Thursday, February 9, 2012

TIPS - An Introduction to Home Audio Recording - Selecting a Microphone

Generally speaking, there're 2 types of micrphones to choose from - Dynamic microphone or Condenser microphone. Price ranges from less than USD100 to thousands of USD. Dynamic microphones are much cheaper than the condenser type, usually good for entry level or speech use.

The advantage of using a dynamic microphone is that besides it's inexpensive, it's also less sensitive to background noise. The speaker needs to speak or sing at a distance pretty close to the mic. No need of a 48V phantom power provided.

However, dynamic mic has its disadvantages. Human ears can hear sound frequencies ranging from 50Hz to 20KHz. Dyanmic mic usually respond to frequencies below 16KHz. The loss of certain ambience frequecies make the recorded sound a bit unnatural, dead and not so pleasant for vocal or song recordings. That's why for studio vocal recording use, most likely condenser mics are used.

Yet, if your requirement is not very high, the dynamic mic like Shure SM58 can be a very good entry level recording mic. When you're more comfortable with the setup, more skillful in working on sound projects, very likely you'll use a condenser mic.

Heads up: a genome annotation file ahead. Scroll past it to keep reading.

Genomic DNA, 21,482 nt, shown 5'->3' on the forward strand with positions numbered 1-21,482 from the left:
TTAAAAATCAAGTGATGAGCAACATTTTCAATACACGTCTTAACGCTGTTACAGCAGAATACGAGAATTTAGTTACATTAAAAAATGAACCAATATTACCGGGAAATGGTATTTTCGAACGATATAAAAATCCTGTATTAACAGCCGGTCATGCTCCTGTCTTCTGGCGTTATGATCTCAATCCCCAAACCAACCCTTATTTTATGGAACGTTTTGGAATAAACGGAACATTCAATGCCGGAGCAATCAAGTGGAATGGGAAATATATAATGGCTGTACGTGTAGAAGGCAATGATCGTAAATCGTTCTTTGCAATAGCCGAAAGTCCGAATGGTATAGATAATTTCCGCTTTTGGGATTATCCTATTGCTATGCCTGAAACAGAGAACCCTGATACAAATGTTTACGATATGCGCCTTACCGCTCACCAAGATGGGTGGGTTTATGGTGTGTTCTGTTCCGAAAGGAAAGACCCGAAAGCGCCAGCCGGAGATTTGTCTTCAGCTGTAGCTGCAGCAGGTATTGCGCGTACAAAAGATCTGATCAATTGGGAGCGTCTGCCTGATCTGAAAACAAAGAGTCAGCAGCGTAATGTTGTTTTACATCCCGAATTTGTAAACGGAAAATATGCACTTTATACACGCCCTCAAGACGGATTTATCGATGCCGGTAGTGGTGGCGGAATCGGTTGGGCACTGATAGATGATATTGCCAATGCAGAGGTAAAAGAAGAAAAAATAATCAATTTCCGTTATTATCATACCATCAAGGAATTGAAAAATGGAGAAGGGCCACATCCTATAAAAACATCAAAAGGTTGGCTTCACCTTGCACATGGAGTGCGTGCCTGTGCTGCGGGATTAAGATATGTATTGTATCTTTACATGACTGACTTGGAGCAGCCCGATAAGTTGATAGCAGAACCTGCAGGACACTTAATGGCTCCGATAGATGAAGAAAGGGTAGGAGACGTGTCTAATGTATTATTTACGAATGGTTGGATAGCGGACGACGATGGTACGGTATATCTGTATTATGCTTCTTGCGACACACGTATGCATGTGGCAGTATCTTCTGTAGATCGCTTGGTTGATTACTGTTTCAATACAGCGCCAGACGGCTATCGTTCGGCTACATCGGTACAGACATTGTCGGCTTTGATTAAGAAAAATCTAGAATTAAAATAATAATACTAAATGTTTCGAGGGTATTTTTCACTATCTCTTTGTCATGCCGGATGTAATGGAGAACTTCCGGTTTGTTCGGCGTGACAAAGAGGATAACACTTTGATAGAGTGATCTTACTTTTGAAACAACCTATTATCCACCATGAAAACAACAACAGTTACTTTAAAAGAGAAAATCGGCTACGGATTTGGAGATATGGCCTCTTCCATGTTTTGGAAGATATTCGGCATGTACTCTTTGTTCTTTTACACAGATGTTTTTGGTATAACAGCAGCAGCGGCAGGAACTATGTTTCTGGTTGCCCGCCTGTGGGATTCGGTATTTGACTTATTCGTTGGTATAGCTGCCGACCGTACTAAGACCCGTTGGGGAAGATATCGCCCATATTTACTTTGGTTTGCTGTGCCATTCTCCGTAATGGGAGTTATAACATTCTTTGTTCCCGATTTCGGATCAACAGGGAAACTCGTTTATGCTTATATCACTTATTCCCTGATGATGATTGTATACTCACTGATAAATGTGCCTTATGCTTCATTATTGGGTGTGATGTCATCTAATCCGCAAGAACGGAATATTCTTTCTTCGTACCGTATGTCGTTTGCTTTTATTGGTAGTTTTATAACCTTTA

To choose a mic, besides the type, its polar pattern and frequency response charts are 2 very important specification that every sound engineer will read. The polar pattern basically tells you how your mic responds to different frequencies of sound when the sound source is at a different angle. Usually, the most sensitive point is right in front of the mic (at zero degree). The frequency response chart tells you how a mic responds to different frequencies of sound, as well as the range of frequencies it covers.

This is an example from Shure SM58 dynamic mic:
From the above polar pattern diagram, you'll notice very low frequency like 125Hz tends to be more even (360 degree) in picking up. Even at the back of the mic, the drop in level is comparatively smaller. But for human voice frequencies from 500Hz - 2000Hz, the back of the mic (180 degree) has deep cuts.

The above frequency response chart shows that Shure SM58 responses to only from 50Hz to 15KHz, with deep cuts to much ambience sound over 10KHz. Of course, this will produce a cleaner and quieter recording (with less background noise), but also with the side effect of being a bit unnatural, not lively or we called it a bit "dead".

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